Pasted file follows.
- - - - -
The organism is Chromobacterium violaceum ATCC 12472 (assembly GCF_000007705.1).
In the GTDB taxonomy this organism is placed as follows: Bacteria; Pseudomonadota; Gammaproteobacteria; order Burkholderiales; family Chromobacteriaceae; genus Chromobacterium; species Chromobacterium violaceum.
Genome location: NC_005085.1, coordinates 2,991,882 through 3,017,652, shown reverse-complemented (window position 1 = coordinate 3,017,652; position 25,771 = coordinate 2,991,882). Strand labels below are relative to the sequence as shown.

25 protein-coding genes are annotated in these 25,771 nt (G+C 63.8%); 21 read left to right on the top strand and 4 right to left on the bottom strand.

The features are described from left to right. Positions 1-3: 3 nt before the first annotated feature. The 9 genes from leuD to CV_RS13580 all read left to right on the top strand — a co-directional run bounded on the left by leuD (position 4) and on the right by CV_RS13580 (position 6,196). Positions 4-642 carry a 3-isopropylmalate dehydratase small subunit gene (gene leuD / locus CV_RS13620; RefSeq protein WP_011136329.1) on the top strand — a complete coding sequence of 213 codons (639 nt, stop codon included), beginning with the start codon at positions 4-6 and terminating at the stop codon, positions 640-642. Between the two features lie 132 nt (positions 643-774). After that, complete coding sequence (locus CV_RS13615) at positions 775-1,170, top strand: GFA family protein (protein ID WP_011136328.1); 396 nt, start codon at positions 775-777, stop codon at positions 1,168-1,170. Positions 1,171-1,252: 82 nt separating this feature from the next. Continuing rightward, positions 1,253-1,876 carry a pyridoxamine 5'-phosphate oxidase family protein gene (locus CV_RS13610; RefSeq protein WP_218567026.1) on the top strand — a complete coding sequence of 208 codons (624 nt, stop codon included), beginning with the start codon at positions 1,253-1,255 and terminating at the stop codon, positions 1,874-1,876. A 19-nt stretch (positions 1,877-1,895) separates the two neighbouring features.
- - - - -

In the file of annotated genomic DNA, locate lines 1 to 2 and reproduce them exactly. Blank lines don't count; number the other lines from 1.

The organism is Chromobacterium violaceum ATCC 12472 (assembly GCF_000007705.1).
In the GTDB taxonomy this organism is placed as follows: Bacteria; Pseudomonadota; Gammaproteobacteria; order Burkholderiales; family Chromobacteriaceae; genus Chromobacterium; species Chromobacterium violaceum.